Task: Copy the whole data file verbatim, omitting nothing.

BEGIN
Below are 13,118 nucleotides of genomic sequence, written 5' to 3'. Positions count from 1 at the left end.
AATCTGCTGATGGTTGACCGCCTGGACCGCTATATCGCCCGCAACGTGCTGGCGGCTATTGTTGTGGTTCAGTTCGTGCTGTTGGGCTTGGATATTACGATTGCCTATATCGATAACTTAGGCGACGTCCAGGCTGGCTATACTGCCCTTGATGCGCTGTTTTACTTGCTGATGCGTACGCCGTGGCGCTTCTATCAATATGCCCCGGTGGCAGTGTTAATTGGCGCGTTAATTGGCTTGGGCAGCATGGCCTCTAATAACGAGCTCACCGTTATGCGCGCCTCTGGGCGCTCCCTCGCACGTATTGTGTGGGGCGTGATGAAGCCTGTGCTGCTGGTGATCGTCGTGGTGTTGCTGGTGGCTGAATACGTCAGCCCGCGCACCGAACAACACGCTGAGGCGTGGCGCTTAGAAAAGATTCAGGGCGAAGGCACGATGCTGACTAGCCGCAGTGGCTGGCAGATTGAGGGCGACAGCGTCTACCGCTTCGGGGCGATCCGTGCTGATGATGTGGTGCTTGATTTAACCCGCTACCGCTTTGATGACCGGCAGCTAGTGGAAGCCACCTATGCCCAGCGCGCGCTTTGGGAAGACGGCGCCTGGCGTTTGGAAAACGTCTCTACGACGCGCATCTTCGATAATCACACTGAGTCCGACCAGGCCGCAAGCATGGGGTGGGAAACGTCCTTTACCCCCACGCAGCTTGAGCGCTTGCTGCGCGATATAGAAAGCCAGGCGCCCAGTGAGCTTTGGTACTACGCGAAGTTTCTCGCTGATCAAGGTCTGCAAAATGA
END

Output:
Below are 13,118 nucleotides of genomic sequence, written 5' to 3'. Positions count from 1 at the left end.
AATCTGCTGATGGTTGACCGCCTGGACCGCTATATCGCCCGCAACGTGCTGGCGGCTATTGTTGTGGTTCAGTTCGTGCTGTTGGGCTTGGATATTACGATTGCCTATATCGATAACTTAGGCGACGTCCAGGCTGGCTATACTGCCCTTGATGCGCTGTTTTACTTGCTGATGCGTACGCCGTGGCGCTTCTATCAATATGCCCCGGTGGCAGTGTTAATTGGCGCGTTAATTGGCTTGGGCAGCATGGCCTCTAATAACGAGCTCACCGTTATGCGCGCCTCTGGGCGCTCCCTCGCACGTATTGTGTGGGGCGTGATGAAGCCTGTGCTGCTGGTGATCGTCGTGGTGTTGCTGGTGGCTGAATACGTCAGCCCGCGCACCGAACAACACGCTGAGGCGTGGCGCTTAGAAAAGATTCAGGGCGAAGGCACGATGCTGACTAGCCGCAGTGGCTGGCAGATTGAGGGCGACAGCGTCTACCGCTTCGGGGCGATCCGTGCTGATGATGTGGTGCTTGATTTAACCCGCTACCGCTTTGATGACCGGCAGCTAGTGGAAGCCACCTATGCCCAGCGCGCGCTTTGGGAAGACGGCGCCTGGCGTTTGGAAAACGTCTCTACGACGCGCATCTTCGATAATCACACTGAGTCCGACCAGGCCGCAAGCATGGGGTGGGAAACGTCCTTTACCCCCACGCAGCTTGAGCGCTTGCTGCGCGATATAGAAAGCCAGGCGCCCAGTGAGCTTTGGTACTACGCGAAGTTTCTCGCTGATCAAGGTCTGCAAAATGA